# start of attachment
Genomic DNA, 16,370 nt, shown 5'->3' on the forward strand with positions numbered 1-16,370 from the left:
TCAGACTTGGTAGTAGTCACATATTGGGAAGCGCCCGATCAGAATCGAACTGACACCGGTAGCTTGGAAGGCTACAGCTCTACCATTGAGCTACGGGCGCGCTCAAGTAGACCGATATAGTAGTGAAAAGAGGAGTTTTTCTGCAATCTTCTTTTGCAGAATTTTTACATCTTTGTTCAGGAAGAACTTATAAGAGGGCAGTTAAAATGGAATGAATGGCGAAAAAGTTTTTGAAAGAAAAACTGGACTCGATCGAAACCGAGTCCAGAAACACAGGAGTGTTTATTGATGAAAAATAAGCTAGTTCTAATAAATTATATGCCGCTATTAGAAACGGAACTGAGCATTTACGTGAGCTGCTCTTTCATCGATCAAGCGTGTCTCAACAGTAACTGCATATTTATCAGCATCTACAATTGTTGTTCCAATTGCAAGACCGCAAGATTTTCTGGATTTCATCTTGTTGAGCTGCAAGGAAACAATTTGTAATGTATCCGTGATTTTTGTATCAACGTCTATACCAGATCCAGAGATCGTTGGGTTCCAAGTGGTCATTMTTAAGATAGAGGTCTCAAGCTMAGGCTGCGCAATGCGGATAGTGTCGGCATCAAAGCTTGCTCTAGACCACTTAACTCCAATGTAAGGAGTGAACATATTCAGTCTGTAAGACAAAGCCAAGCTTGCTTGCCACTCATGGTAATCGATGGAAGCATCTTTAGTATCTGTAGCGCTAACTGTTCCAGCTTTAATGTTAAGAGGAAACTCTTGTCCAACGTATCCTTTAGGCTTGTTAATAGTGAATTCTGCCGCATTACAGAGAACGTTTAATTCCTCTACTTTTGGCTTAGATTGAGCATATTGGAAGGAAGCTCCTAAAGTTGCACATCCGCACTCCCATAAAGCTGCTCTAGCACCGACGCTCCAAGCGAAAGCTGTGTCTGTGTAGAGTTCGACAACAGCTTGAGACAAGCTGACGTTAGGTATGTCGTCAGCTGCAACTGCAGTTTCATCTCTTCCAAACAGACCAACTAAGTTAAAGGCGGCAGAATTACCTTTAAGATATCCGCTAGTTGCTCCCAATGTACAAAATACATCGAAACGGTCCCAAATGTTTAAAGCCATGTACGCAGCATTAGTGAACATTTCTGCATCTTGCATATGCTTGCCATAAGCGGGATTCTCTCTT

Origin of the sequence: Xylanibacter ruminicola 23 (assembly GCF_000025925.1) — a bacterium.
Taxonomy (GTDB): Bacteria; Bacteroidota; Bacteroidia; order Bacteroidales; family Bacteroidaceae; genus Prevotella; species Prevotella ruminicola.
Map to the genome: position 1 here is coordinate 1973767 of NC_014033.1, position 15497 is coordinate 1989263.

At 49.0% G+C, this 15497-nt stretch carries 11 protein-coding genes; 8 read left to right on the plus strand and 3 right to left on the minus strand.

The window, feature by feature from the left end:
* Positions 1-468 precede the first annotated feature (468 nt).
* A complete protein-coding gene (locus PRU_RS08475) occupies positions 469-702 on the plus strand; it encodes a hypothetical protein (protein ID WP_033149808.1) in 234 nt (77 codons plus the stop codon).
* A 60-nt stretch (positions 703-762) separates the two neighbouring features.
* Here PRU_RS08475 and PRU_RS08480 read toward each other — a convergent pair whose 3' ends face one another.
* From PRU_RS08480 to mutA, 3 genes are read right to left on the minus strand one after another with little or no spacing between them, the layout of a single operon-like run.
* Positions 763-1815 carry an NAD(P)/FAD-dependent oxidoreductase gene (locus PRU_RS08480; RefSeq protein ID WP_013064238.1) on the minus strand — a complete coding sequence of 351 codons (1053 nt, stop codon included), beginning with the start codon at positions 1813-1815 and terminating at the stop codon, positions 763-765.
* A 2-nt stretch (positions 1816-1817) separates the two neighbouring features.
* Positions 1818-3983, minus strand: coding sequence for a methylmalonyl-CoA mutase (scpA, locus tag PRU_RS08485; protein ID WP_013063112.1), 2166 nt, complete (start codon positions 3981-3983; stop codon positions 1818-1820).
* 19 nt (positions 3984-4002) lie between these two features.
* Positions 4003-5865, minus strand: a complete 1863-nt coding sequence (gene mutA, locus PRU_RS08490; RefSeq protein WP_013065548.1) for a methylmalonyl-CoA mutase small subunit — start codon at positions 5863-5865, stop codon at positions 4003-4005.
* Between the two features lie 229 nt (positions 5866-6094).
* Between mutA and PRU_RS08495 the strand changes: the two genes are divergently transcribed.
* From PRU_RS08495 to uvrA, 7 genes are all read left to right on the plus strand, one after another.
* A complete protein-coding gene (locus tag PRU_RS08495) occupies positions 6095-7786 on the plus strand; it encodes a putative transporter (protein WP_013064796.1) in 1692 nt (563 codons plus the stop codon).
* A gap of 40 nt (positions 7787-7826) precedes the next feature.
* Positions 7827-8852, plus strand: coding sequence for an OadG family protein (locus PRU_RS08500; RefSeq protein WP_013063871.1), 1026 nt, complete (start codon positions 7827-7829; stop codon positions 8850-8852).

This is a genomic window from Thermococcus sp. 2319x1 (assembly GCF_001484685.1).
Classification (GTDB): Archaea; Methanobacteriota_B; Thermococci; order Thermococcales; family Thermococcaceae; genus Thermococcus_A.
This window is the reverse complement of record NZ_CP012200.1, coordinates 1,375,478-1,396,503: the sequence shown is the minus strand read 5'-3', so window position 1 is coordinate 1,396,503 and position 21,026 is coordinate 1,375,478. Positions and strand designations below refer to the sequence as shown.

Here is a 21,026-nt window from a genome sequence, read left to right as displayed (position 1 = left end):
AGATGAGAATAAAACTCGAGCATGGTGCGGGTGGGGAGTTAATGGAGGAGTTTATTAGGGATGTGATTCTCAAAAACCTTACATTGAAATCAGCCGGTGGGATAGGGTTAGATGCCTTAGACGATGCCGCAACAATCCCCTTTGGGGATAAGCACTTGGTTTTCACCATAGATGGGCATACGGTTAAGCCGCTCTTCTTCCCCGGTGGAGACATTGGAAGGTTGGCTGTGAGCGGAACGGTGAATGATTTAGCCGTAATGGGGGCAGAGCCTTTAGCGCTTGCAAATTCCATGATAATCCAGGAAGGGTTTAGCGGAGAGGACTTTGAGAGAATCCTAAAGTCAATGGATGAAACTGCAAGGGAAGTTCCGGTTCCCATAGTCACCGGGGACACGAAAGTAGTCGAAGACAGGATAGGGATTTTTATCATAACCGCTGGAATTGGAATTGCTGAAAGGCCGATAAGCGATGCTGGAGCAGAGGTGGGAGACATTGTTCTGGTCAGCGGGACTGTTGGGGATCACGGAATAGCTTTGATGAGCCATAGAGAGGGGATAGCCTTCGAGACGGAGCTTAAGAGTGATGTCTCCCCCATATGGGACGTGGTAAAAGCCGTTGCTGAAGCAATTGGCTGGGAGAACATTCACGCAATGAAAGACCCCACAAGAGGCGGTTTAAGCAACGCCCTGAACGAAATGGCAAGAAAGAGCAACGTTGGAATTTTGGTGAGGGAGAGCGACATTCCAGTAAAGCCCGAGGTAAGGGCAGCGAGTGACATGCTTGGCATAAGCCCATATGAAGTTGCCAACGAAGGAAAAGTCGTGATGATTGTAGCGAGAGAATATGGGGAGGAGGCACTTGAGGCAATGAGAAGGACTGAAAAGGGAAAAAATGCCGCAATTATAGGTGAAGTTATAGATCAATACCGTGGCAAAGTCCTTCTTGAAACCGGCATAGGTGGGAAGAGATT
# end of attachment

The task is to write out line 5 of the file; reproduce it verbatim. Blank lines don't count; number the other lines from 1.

Map to the genome: position 1 here is coordinate 1973767 of NC_014033.1, position 15497 is coordinate 1989263.